The trouble with the Philippines is that it hinged all of its aspirations on one thing: being a “free” and “democratic” society. Thus, on that idea, was built the flawed notion that freedom under a democracy was the one and only key to national prosperity. And so out of that was bred the ideas that (1) authoritarianism was singularly behind the failure of the Philippines to prosper and (2) freedom and democracy was to pave the way to achieving that long-elusive prosperity.
Well, it’s been 30 years since 1986 when that “revolution” supposedly transformed the Philippines from a dictatorship into a democracy and supposedly “liberated” Filipinos from oppression. Has the Philippines prospered since? Whether or not Filipinos are better off will forever remain debatable as 30 years of “freedom” has not convincingly delivered results. Indeed, democracy “won” in 1986 removed a “lack of freedom” as an excuse for failure. In short, the failure to prosper in the last 30 years is, by all intents and purposes, inexcusable — because Filipinos no longer have anyone or anything else to blame for that failure but themselves.
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The Philippines was liberated from Japanese occupation and gained its “independence” in 1946. Strike 1. 1986 was Strike 2. Thirty years is a long enough time to prove that Pag May Laya, May Nilaga (“where there is freedom, there is prosperity”). Instead, Filipinos have since proven that freedom does not necessarily pave the way to prosperity any more than a lack of corruption underlies a lack of poverty. President Benigno Simeon ‘BS’ Aquino III’s Daang Matuwid (“straight path”) slogan and its derivative Pag Walang Kurap, Walang Mahirap tagline are products of the same thinking that came up with the notion that freedom causes prosperity.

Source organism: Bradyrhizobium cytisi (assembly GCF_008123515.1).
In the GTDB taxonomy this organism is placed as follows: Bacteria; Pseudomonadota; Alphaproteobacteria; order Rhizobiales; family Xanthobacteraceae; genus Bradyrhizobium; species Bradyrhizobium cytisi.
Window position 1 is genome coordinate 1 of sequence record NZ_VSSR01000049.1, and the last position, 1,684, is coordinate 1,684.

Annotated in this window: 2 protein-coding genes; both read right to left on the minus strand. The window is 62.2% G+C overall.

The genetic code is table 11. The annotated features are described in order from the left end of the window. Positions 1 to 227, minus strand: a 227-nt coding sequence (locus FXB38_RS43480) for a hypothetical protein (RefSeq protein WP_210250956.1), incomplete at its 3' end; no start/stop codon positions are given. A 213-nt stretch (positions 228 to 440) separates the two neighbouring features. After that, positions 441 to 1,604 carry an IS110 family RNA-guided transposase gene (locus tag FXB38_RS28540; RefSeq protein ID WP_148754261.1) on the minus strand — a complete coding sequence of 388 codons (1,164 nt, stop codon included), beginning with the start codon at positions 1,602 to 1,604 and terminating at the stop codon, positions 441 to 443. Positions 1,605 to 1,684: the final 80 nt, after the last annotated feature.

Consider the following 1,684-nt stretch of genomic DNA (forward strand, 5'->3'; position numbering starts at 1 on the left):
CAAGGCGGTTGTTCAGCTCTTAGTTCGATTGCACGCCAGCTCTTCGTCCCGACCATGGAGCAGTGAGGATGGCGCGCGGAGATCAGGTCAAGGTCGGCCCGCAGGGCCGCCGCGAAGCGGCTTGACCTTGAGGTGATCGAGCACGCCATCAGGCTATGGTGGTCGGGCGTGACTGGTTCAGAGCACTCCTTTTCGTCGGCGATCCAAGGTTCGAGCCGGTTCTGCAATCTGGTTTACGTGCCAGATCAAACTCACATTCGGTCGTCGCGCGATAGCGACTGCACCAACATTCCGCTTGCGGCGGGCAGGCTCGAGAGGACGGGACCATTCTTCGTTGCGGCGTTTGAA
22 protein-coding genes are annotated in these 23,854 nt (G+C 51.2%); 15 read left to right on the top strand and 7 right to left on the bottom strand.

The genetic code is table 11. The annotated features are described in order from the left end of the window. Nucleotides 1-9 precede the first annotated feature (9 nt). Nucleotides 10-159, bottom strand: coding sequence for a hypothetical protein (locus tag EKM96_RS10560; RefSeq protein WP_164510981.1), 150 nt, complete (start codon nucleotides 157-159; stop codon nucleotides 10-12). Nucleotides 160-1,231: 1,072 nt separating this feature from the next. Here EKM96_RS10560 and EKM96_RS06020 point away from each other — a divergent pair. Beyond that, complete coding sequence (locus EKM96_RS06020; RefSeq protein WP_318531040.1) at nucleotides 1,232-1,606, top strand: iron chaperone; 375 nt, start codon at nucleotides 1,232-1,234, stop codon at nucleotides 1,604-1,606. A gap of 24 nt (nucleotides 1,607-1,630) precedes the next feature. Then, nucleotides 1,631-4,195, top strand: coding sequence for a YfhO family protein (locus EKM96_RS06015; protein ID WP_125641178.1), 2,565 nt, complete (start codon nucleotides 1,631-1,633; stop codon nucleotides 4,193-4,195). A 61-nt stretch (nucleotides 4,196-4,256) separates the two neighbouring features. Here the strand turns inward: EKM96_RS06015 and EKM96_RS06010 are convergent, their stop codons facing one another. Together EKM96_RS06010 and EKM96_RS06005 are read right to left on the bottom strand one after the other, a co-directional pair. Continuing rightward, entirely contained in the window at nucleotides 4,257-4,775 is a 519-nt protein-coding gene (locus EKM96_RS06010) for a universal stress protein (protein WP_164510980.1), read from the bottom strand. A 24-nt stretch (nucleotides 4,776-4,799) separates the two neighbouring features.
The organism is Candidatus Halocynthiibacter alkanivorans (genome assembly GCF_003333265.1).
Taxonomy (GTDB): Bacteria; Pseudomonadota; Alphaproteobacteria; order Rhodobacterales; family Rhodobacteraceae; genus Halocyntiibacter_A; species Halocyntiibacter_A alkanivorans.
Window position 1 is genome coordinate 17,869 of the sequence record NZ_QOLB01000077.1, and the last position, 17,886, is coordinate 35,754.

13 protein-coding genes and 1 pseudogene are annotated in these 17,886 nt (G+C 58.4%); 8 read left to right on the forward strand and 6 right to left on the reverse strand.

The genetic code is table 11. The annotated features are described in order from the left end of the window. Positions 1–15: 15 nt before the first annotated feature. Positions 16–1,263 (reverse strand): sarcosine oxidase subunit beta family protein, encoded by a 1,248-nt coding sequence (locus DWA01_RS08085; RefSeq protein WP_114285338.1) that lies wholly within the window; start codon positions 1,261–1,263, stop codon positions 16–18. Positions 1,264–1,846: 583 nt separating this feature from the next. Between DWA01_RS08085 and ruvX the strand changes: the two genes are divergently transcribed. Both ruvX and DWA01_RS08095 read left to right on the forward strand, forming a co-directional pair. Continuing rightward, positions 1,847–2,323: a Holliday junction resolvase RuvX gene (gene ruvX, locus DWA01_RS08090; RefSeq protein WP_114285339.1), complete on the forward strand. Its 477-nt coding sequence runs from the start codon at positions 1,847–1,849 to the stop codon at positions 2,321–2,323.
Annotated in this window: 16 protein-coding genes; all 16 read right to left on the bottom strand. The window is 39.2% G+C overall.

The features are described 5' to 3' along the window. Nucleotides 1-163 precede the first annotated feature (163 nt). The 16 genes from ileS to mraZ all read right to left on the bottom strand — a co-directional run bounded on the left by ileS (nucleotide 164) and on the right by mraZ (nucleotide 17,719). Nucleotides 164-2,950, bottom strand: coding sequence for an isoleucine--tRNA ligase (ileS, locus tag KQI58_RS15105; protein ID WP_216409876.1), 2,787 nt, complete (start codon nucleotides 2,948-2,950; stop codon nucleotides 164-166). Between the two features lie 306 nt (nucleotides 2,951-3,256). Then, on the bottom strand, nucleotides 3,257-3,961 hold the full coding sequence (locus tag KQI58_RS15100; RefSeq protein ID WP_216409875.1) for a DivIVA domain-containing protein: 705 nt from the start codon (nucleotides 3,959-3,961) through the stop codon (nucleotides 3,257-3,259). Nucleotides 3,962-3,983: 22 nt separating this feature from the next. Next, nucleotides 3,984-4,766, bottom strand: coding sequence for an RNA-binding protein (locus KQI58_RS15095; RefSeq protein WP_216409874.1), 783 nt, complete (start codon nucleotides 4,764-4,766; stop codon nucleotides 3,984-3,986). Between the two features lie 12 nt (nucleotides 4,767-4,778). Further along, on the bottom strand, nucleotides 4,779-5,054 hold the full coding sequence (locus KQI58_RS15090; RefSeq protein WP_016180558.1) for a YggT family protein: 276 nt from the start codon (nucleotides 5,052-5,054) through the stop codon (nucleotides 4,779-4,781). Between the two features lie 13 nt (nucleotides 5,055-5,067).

Pag may laya, may nilaga.
It sounds nice and poetic. Unfortunately, like its cousin Pag Walang Kurap, Walang Mahirap it is a non sequitur on a national scale that Filipinos latched onto with fatal consequences. Rather than make freedom work for them, Filipinos abused their freedom. Instead of expanding their horizons and enlarging their minds, freedom’s effect on Filipinos was to further shrivel their collective intellect as well as broaden and deepen the scope of their idiocy.
The truth has finally dawned on Filipinos that “freedom” cannot be served with rice on their dinner tables. Nor did it result in a faster road trip between Quezon City and Makati. Neither did freedom support Filipinos’ efforts to develop a longer-lasting lightbulb. Indeed, the lights, instead, went completely dark recently at the country’s premiere international airport named, in all glorious irony, after the supposed “father” of that “freedom” Filipinos supposedly enjoy today.
Rather than lament the thought processes of today’s Filipino youth, more credit should be given to them. To the consternation of the aging guardians of these old Yellow notions borne out of that 1986 “revolution”, the Philippines’ young voters are showing what real reform is about — by solving a problem using ideas different from the thinking that created that problem.
What is the Philippines’ biggest problem?
None other than poverty. It hasn’t changed. The Philippines remains an impoverished Third World basketcase. Did “freedom” prove to be enough to bring about prosperity? There is ample evidence that it didn’t. Freedom in the hands of Filipinos was more akin to a blowtorch in the hands of a two-year-old let loose in a wooden house. Democracy was more a form of entertainment than a means to work. Instead of being used to lay a sound foundation to build a strong nation, democracy was used to demolish what little was left of the pillars of dignity, discipline, and capital in Philippine society.
Credit to finally seeing beyond the much-vaunted but ultimately-poisonous perks of “freedom” and setting sights on the disciplines required to earn that freedom should go to today’s youth — the “millenials” who some people would rather diss for not properly interpreting history. On the contrary young Filipinos have learned history’s lessons a lot better than people twice their age have. They have earned their right to vote.
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